AM and CW Prospects on 40 meter band

Radios R. Me radios_r_me at YAHOO.COM
Tue Mar 10 18:35:27 EDT 2009

MARCH 29, 2009 is the last day for Broadcasters to USE 7100 to 7200 kHz.
Hopefully most will honour their agreement.

This will be a great time for AM and CW operators who have been increasingly SQUEEZED on the 7000-7100 and 7200 - 7300 kHz 
segments to let THEIR voices be heard in the new segment!

I understand that both AM and CW are legal there. Can someone correct me if I am wrong?

= = =

With only a few weeks to go before broadcast stations are due to have migrated from the band 7100-7200kHz as that 
band is restored to the Amateur Service, a scan watch has begun to identify stations still currently using that segment.

IARU Region 3 Monitoring Systems Coordinator, B.L. (Arasu) Manohar, VU2UR, has been scanning the segment.

He did this for four days recently to identify 58 broadcast transmissions, their frequencies, times and signal strengths. 
The broadcasters use 5kHz channel spacing.

The worthwhile yet painstaking task also notes the languages of the transmissions including Arabic, Burmese, Chinese, English,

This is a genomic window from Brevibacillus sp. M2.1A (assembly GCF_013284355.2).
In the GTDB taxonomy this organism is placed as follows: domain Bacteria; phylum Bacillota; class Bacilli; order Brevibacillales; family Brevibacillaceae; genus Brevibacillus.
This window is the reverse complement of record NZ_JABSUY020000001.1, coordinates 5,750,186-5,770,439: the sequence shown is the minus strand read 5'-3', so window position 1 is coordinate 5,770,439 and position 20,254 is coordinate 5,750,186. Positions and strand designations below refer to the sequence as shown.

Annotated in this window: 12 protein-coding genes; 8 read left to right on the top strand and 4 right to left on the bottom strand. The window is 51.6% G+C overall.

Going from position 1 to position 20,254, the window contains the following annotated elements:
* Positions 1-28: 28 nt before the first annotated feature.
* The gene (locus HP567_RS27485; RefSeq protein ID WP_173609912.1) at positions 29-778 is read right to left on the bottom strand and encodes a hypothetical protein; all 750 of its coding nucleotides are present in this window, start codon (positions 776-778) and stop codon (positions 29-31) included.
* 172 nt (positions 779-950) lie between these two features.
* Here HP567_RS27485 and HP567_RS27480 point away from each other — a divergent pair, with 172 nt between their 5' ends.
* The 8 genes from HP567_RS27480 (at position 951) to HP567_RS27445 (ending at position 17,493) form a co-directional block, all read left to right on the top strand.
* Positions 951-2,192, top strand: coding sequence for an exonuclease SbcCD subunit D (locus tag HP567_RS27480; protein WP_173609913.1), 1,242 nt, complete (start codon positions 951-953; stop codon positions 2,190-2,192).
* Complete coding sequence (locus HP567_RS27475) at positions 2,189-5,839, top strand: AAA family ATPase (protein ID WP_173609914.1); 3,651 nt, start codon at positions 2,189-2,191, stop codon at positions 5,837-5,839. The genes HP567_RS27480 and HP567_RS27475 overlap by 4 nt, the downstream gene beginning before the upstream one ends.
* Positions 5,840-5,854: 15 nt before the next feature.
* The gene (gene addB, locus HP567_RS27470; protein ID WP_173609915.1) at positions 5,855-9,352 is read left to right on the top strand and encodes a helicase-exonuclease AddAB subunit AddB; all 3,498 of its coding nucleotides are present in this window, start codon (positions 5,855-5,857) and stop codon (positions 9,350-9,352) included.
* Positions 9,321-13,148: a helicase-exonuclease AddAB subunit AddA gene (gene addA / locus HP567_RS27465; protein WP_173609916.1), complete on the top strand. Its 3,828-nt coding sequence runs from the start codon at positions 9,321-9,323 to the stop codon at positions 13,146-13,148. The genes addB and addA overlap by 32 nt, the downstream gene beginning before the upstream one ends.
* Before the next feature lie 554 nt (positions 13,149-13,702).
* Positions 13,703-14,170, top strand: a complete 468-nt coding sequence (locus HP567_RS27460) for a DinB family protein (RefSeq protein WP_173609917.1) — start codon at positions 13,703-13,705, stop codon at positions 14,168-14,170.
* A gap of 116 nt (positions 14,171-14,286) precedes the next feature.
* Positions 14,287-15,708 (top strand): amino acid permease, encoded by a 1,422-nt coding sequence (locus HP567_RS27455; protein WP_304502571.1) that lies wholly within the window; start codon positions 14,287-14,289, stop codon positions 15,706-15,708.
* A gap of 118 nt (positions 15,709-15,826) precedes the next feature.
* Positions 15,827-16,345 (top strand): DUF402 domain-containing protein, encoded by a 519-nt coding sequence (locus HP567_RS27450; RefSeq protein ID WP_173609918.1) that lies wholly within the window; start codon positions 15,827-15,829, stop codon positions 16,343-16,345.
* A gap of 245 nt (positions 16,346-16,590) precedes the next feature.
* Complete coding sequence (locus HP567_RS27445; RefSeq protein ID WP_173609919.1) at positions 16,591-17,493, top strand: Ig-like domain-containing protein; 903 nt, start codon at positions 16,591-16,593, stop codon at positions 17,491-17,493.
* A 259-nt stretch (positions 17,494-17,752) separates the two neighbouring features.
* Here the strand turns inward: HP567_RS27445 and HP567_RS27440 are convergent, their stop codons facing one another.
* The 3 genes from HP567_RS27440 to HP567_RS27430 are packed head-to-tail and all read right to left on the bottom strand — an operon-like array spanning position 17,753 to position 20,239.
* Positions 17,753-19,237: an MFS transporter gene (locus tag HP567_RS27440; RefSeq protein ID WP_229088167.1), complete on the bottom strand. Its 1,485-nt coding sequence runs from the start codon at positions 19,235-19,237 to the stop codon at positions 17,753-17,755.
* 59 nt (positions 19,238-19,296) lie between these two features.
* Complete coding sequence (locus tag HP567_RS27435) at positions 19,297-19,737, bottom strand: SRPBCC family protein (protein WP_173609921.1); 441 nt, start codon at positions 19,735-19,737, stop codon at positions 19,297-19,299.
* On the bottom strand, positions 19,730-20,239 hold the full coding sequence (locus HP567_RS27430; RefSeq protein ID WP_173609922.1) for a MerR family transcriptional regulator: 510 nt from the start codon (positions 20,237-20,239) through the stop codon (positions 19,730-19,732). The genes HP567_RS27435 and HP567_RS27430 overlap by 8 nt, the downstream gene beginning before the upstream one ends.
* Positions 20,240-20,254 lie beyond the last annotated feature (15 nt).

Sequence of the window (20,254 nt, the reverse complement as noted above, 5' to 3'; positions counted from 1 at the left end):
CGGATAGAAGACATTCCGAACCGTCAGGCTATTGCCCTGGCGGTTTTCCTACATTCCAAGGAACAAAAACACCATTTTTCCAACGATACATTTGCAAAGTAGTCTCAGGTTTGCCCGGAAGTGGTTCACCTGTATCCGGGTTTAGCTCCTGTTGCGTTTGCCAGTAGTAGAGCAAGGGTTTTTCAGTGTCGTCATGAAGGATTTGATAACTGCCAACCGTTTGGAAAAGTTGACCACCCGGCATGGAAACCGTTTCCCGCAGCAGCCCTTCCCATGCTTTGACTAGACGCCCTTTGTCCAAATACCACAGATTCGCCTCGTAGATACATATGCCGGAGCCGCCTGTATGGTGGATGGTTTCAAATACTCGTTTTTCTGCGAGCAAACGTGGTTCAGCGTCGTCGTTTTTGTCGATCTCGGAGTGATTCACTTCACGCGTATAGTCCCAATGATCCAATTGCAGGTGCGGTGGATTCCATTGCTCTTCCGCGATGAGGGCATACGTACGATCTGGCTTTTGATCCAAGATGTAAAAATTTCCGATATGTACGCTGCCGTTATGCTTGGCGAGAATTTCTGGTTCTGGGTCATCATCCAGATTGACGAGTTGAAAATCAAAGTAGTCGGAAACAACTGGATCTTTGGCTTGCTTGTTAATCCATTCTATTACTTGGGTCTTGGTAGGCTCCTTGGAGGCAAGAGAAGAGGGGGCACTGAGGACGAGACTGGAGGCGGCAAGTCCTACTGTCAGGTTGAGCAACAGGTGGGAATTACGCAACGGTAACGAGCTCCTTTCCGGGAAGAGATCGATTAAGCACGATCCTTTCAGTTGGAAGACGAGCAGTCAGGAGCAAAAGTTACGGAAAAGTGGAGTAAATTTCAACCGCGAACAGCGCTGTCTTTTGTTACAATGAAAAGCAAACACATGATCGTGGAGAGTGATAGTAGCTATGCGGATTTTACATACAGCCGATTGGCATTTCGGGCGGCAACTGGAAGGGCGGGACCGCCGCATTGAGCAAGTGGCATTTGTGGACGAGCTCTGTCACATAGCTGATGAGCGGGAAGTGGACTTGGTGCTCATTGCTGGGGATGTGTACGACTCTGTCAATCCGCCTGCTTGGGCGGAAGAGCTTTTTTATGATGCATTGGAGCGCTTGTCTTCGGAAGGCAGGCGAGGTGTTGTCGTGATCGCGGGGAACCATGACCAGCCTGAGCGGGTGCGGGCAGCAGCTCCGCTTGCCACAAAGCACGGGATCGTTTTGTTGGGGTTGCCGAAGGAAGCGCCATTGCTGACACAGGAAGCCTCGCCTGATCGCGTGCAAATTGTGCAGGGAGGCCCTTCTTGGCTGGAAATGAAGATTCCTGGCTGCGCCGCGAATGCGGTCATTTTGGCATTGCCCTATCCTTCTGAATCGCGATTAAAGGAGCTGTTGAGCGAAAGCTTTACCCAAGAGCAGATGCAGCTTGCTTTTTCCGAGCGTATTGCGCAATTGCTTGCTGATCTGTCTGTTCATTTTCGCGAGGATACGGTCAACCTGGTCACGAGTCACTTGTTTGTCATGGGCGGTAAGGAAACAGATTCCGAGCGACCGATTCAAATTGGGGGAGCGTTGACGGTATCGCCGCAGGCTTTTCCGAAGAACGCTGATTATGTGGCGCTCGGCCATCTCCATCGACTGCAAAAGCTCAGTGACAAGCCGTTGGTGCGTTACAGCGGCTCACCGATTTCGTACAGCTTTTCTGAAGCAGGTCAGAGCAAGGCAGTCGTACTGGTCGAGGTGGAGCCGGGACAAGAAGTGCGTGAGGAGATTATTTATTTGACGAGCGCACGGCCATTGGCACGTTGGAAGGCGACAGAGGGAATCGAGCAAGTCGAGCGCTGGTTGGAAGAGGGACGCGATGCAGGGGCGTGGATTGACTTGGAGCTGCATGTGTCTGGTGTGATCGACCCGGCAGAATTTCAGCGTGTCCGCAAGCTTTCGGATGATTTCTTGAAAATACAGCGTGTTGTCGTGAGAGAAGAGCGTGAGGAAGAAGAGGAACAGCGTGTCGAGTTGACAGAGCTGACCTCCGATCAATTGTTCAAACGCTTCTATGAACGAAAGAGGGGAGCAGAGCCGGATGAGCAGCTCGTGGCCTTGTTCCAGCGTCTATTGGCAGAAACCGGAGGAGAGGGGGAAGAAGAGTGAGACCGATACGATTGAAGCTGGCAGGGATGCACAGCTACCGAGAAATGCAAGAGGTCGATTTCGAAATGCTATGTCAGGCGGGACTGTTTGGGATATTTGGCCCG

French, German, Indian, Japanese, Russian and Turkish.

Adding to the complexity of the task are jamming stations, heterodynes, low powered regional or domestic stations and many 
powerful broadcasters using relays to cover their audience target area.

Arasu, VU2UR, says similar scanning and monitoring work may be necessary in other parts of the world to get a fuller picture 
of broadcast activity and he's prepared to share the spreadsheet result of his work.

Mapping of broadcasters on the 40-Meter band will be important should be IARU need to mount a case to fight any 
continued occupancy of the 7100-7200kHz after 29 March 2009.

That is the departure date set by the World Radio Conference 2003 and coincides with the new broadcasting schedule for 2009.

Jim Linton VK3PC
= = =

And from N4KZ: